You have to be flexible about what you want the two sums to be during the trick and you should decide on what you want the sums to be after the first number is written, but you must keep the 2 sums within 9000 and 11000. Remember, this method is not foolproof. But usually your victim will not use the same digit (especially 9 and 1) twice as the first digit of the two numbers he will write, and in his desire to be random, he will pick the numbers he has not used yet, so choose your set of sums after you have seen his first number (first two numbers actually, if you consider the one written initially).
Your bartender would not have got his show if the third number (4789) were greater than 9898. Then he wouldn't have had any 4 digit number that could make the sum 20000. Looks like he was a bit daring with this trick. So now that you know the trick, if you want to get even with him, ask him to show you the trick again and this time instead of 2546 and 4789, choose both the numbers as 9999.
Etcheparre
Posted: Monday, March 14, 2011 5:27:34 AM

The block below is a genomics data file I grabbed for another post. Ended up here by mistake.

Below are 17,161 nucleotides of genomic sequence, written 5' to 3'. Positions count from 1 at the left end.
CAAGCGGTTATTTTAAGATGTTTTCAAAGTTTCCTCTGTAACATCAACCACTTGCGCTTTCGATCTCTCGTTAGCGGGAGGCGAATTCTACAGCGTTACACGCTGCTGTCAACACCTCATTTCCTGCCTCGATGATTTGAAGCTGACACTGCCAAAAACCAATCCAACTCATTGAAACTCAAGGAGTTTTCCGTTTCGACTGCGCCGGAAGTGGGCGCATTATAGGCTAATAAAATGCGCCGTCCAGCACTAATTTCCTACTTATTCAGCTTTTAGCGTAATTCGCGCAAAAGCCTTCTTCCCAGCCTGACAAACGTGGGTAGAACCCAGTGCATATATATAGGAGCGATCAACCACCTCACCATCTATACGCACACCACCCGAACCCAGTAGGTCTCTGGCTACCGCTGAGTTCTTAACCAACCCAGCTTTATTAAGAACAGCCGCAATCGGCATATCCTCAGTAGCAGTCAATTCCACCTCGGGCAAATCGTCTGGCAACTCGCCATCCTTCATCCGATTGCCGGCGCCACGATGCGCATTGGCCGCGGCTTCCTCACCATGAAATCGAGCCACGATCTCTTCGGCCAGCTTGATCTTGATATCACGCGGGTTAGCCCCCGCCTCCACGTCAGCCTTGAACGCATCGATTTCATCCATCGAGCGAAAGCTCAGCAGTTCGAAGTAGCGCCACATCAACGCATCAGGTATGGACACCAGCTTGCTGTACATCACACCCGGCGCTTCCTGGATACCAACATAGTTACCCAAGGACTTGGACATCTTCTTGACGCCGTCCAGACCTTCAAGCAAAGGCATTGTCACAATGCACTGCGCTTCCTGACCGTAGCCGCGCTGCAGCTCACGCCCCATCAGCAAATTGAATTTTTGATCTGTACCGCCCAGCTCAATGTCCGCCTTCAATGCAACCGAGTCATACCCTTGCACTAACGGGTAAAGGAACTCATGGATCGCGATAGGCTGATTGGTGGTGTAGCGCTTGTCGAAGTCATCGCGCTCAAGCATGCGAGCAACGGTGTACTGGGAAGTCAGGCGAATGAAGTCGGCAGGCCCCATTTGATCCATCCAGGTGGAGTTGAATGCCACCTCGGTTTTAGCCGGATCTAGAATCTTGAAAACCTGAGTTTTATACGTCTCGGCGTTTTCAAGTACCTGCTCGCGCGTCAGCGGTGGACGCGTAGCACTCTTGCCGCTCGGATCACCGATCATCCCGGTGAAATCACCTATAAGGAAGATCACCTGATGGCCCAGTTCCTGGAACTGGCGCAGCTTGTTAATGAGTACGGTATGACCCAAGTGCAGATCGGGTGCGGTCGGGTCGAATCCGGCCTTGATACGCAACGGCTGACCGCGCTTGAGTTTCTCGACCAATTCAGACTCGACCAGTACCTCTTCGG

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Yeah that's what I basically gathered after thinking about it a bit; you "control" two numbers, the other person "controls" two other numbers, so you're free to have their sum be 20000.

My "error" came from the fact that I actually cared what the first number was, meaning that I basically had to do an addition and a subtraction at the same time. For instance if the first number was 2546, I'd write 22546 on my sheet of paper, he'd then write his second number, 7898, and I'd calculate 12000-(2546+7898)=X, with X being my first number. All I had to do was 10000-7898=X...

But as you said, if he isn't careful, he can easily be trapped :p

Thanks!
abcxyz
Posted: Tuesday, March 15, 2011 1:04:15 AM
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you're welcome :)
ppv117
Posted: Wednesday, March 26, 2014 6:26:51 AM
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A long multiplication exercise...

(x-a)*(x-b)*(x-c)........*(x-z)

Answer = ?

4 Options.......

1. answer starts with x^26
2. answer starts with x^25
3. zero
4. infinity

Anyone ?
ppv117
Posted: Wednesday, March 26, 2014 10:13:53 AM
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I am presenting one more puzzle....

1 Rupee = 100 paise (Indian currency)
= 10 * 10

Now 10 paise is equal to 0.10 Rupee

= 0.1 * 0.1
= 0.01

And 0.01 Rupee is = 1 paise !!!